England, Uruguay, Italy and the manic Group of Death

Spain suffered the ignominy of becoming the first defending champion to bow out of competing for a place in the knockout rounds of a World Cup before registering a single point to their name.

But while their group has been very entertaining because of the unpredictability of the results that it has thrown up, the group that has brought even more entertainment has to be Group D.

The 2014 FIFA World Cup’s Group of Death contains Italy, Uruguay, England and Costa Rica. Because of the history that these teams bring to Brazil, Group D will most definitely be the one that offers maximum entertainment.

Italy fans will have bitter memories of their team’s brief stay in South Africa. One would not expect a team of such high calibre to face an ignominious exit as they finished at the bottom of their group at the hands of teams such as Paraguay, Slovenia and New Zealand.

 England, Uruguay, Italy and the manic Group of Death

Uruguay need Suarez back in the team and at his best against England. AP

England supporters believe that the team that makes it to any FIFA World Cup will be the one that replicates the feat of the team of 1966. For the Three Lions, South Africa will always be a case of what could’ve been for England’s Golden Generation of players. But they never looked capable of beating the world’s best.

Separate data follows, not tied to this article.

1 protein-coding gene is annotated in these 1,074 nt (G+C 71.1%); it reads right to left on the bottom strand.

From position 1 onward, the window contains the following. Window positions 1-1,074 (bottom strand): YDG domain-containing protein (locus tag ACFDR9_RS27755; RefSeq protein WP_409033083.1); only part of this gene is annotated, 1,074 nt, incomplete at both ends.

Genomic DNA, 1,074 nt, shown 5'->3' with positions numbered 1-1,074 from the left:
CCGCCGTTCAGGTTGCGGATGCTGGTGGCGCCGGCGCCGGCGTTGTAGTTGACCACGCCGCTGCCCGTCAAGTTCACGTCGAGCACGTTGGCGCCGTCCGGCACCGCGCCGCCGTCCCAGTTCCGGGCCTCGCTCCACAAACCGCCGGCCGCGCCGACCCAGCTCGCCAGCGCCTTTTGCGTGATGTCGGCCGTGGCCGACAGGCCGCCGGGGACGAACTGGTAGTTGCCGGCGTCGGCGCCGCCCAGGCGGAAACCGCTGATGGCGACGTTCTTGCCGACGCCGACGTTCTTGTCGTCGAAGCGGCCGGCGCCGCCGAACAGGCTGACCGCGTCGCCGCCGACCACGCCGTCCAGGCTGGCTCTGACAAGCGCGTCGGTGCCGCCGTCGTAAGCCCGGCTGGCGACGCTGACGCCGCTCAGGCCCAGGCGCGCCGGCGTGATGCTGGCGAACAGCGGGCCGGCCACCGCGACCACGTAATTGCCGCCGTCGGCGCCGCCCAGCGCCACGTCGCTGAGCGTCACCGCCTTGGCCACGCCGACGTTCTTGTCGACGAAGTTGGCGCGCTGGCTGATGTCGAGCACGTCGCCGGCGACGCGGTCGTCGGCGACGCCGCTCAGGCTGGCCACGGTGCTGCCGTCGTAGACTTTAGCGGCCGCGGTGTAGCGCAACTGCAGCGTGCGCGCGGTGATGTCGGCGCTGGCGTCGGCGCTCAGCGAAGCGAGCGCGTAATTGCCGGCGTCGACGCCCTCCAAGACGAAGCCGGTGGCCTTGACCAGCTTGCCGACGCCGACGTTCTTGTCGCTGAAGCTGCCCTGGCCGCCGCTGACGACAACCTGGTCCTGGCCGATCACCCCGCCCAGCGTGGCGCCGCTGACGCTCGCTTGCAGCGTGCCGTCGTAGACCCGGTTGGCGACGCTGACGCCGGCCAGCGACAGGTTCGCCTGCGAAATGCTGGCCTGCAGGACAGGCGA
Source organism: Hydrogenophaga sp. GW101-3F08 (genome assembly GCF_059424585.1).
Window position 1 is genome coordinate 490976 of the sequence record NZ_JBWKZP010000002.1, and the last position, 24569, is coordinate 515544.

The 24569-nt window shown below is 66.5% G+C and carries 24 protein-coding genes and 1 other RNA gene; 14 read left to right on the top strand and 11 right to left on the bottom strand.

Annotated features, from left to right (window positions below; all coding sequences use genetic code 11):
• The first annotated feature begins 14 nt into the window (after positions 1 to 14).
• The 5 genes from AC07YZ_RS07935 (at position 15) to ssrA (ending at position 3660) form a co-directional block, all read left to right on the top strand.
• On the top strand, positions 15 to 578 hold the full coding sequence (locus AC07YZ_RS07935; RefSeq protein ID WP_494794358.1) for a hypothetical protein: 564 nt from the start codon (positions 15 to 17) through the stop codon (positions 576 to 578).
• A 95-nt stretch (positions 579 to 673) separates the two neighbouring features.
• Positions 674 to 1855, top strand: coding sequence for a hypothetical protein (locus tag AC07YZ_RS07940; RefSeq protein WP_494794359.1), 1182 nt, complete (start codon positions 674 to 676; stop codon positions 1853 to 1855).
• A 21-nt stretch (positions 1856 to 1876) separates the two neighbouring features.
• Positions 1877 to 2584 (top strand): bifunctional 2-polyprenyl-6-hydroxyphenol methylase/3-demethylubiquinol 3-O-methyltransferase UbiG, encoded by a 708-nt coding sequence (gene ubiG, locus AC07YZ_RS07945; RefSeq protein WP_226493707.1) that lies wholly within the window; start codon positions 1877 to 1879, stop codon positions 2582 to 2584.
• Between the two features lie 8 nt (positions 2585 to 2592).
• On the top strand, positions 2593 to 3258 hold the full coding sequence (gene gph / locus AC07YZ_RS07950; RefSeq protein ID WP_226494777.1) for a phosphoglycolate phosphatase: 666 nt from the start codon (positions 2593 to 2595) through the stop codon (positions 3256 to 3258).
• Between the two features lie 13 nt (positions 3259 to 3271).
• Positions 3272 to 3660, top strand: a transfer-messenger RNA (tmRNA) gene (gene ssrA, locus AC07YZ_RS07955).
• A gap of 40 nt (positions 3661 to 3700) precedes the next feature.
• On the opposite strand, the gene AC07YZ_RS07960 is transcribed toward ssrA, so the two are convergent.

Uruguay on the other hand will be looking at 2010 as a foundation to build further successes, with the Celeste finishing fourth in the Rainbow Nation. With the World Cup being held in South America, the conditions in Brazil are sure to favour the Sky Blues.

Costa Rica are the clear underdogs in the group, but the lack of pressure they will face to get out of it could actually aid them. In addition, the hot and humid climatic conditions that are characteristic of Brazil’s interior are similar to the weather Los Ticos are used to, meaning they will need little time to acclimatise.

But in the last four years, the changes these teams have been through give all four of them the belief that they can make it out of the Group of Death.

Marcelo Lippi won the World Cup in 2006 and believed that the same core of players that helped him lift the trophy in Berlin would be able to do so in Johannesburg. Unfortunately, age had taken its toll on players such as Mauro Camoranesi, Fabio Cannavaro, Gennaro Gattuso and Gianluca Zambrotta.

In addition, the departures of talismanic strikers such as Alessandro Del Piero, Francesco Totti, Luca Toni and Filippo Inzaghi meant the Italians had lost four of their best forwards and didn’t have replacements of the same calibre to take to South Africa.

Cesare Prandelli has managed in nearly erasing the gloom that followed at home after that exit. At Euro 2012, Italy nearly added to their 1968 triumph and would’ve probably gone on to match Spain, had they not been forced to play the last half an hour of the final with 10 men on the field.